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How Many Drops Are in That Eyedrop Bottle?

By Bill Lloyd, MDSeptember 28, 2007
From the WebMD Archives

“Doctor, you better write me for two bottles, there’s no way that will last a full month!”

It’s a common response when patients receive a new eyedrop prescription, especially for a long-term condition like glaucoma. There doesn’t appear to be much fluid inside.

Most eyedrop containers are designed to last a month or more. As a result, most insurers will only pay for one bottle per month; patients cover any extras at $30 – $150 per bottle!

The core issue, of course, is the volume of a single drop of medication. Try and guess:

A. 0.0005 ml

B. 0.0050 ml

C. 0.0500 ml

D. 0.5000 ml

E. 5.0000 ml

The correct answer is C. Did you guess correctly? A standard eyedropper dispenses 0.05 ml per drop, meaning there are 20 drops in 1 milliliter of medication.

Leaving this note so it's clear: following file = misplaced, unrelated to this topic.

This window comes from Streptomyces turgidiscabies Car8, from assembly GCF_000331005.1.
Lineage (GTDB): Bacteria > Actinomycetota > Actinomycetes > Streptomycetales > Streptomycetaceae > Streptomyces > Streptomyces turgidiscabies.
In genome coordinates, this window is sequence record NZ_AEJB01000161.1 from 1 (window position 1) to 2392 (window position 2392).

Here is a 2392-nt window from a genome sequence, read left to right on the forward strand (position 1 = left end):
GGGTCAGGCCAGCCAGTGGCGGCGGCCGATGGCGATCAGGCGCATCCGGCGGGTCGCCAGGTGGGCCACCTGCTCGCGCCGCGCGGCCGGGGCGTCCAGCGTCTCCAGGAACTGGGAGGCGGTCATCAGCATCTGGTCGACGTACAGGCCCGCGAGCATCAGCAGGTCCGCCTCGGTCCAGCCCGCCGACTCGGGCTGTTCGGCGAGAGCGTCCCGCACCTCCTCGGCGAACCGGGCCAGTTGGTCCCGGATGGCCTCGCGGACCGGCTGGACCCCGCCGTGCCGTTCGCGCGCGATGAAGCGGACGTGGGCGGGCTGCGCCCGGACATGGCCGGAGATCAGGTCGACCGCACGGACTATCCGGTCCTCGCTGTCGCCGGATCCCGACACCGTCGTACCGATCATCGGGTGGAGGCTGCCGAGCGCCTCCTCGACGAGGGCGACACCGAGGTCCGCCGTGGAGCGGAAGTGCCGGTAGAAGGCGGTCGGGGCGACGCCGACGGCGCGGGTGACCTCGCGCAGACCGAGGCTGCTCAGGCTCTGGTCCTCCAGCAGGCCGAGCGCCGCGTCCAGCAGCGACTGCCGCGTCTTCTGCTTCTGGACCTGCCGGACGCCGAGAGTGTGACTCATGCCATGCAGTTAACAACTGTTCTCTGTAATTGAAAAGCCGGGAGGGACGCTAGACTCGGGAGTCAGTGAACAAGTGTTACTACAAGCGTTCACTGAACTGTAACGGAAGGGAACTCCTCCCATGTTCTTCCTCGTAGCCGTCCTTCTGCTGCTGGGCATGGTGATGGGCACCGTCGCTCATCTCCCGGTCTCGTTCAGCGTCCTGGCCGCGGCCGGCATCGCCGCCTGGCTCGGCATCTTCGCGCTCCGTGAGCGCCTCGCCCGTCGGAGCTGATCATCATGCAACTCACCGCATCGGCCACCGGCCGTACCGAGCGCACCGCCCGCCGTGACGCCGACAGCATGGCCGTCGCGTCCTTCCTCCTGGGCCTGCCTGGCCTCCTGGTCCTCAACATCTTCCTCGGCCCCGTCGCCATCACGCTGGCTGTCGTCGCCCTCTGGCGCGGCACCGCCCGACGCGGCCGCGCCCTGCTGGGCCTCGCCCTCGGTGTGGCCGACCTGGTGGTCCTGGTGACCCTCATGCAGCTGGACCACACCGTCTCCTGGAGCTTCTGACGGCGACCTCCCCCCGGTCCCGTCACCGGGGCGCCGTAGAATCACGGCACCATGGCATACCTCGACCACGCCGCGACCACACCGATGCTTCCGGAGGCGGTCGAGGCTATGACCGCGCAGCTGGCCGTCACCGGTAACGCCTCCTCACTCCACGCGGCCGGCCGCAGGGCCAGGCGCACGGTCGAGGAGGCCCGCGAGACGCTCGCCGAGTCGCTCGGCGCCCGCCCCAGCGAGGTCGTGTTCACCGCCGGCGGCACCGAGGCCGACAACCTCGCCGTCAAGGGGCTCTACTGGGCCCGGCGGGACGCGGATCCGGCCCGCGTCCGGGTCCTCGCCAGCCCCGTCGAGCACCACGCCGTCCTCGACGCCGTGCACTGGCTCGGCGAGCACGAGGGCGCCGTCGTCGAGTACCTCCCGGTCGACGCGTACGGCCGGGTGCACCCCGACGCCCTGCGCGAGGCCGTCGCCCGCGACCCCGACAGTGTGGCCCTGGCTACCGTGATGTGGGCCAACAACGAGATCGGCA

Let’s do the math: a 5 ml bottle has 100 doses and a 10 ml bottle has 200 doses. (Most eyedrop prescriptions are dispensed in either 5 or 10ml bottles.) Evaporation is not a big problem so long as the cap is replaced after every application.

Calculating for a 30-day month, once-a-day drops and twice-a-day drops in a 5ml bottle will easily last a month. A 10ml bottle will usually accommodate higher doses.

Here’s one last tip. If you cannot recall whether or not the instructions called for shaking the bottle before use, go ahead and shake away – it will not hurt the medicine! Conversely, failure to shake certain prescription eyedrop solutions will likely lead to inadequate dosing.

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